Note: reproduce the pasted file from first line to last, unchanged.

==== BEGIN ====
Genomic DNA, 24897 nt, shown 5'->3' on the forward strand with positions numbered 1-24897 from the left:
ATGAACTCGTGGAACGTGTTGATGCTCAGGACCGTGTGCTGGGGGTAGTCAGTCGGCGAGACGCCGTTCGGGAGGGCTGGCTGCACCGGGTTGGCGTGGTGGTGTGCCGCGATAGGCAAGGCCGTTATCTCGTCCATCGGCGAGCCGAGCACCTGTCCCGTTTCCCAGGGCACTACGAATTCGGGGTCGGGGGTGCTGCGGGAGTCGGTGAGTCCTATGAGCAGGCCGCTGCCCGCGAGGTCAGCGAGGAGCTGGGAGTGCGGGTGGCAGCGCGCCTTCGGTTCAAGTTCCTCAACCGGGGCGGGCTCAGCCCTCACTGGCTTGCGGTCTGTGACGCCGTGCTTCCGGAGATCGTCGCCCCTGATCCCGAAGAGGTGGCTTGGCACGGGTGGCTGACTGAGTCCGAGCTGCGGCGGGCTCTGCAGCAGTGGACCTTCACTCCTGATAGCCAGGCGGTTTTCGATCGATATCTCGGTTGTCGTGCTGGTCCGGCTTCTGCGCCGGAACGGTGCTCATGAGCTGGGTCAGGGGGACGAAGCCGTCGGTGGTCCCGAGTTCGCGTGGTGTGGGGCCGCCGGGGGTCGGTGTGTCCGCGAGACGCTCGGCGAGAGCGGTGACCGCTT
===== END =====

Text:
Genomic DNA, 24897 nt, shown 5'->3' on the forward strand with positions numbered 1-24897 from the left:
ATGAACTCGTGGAACGTGTTGATGCTCAGGACCGTGTGCTGGGGGTAGTCAGTCGGCGAGACGCCGTTCGGGAGGGCTGGCTGCACCGGGTTGGCGTGGTGGTGTGCCGCGATAGGCAAGGCCGTTATCTCGTCCATCGGCGAGCCGAGCACCTGTCCCGTTTCCCAGGGCACTACGAATTCGGGGTCGGGGGTGCTGCGGGAGTCGGTGAGTCCTATGAGCAGGCCGCTGCCCGCGAGGTCAGCGAGGAGCTGGGAGTGCGGGTGGCAGCGCGCCTTCGGTTCAAGTTCCTCAACCGGGGCGGGCTCAGCCCTCACTGGCTTGCGGTCTGTGACGCCGTGCTTCCGGAGATCGTCGCCCCTGATCCCGAAGAGGTGGCTTGGCACGGGTGGCTGACTGAGTCCGAGCTGCGGCGGGCTCTGCAGCAGTGGACCTTCACTCCTGATAGCCAGGCGGTTTTCGATCGATATCTCGGTTGTCGTGCTGGTCCGGCTTCTGCGCCGGAACGGTGCTCATGAGCTGGGTCAGGGGGACGAAGCCGTCGGTGGTCCCGAGTTCGCGTGGTGTGGGGCCGCCGGGGGTCGGTGTGTCCGCGAGACGCTCGGCGAGAGCGGTGACCGCTT